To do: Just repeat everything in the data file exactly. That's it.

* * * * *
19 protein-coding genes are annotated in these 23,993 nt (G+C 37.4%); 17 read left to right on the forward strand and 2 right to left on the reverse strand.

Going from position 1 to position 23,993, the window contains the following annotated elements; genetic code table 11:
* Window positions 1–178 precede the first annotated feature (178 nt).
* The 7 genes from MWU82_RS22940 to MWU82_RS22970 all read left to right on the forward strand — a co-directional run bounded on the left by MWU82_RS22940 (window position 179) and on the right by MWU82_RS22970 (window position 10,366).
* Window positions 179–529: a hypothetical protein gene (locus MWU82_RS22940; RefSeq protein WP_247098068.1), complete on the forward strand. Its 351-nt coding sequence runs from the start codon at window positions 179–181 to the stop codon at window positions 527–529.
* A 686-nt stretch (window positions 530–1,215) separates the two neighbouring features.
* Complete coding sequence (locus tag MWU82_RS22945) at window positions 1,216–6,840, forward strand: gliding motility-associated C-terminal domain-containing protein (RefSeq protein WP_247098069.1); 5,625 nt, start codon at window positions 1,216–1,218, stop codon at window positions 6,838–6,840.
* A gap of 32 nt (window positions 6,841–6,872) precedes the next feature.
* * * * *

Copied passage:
19 protein-coding genes are annotated in these 23,993 nt (G+C 37.4%); 17 read left to right on the forward strand and 2 right to left on the reverse strand.

Going from position 1 to position 23,993, the window contains the following annotated elements; genetic code table 11:
* Window positions 1–178 precede the first annotated feature (178 nt).
* The 7 genes from MWU82_RS22940 to MWU82_RS22970 all read left to right on the forward strand — a co-directional run bounded on the left by MWU82_RS22940 (window position 179) and on the right by MWU82_RS22970 (window position 10,366).
* Window positions 179–529: a hypothetical protein gene (locus MWU82_RS22940; RefSeq protein WP_247098068.1), complete on the forward strand. Its 351-nt coding sequence runs from the start codon at window positions 179–181 to the stop codon at window positions 527–529.
* A 686-nt stretch (window positions 530–1,215) separates the two neighbouring features.
* Complete coding sequence (locus tag MWU82_RS22945) at window positions 1,216–6,840, forward strand: gliding motility-associated C-terminal domain-containing protein (RefSeq protein WP_247098069.1); 5,625 nt, start codon at window positions 1,216–1,218, stop codon at window positions 6,838–6,840.
* A gap of 32 nt (window positions 6,841–6,872) precedes the next feature.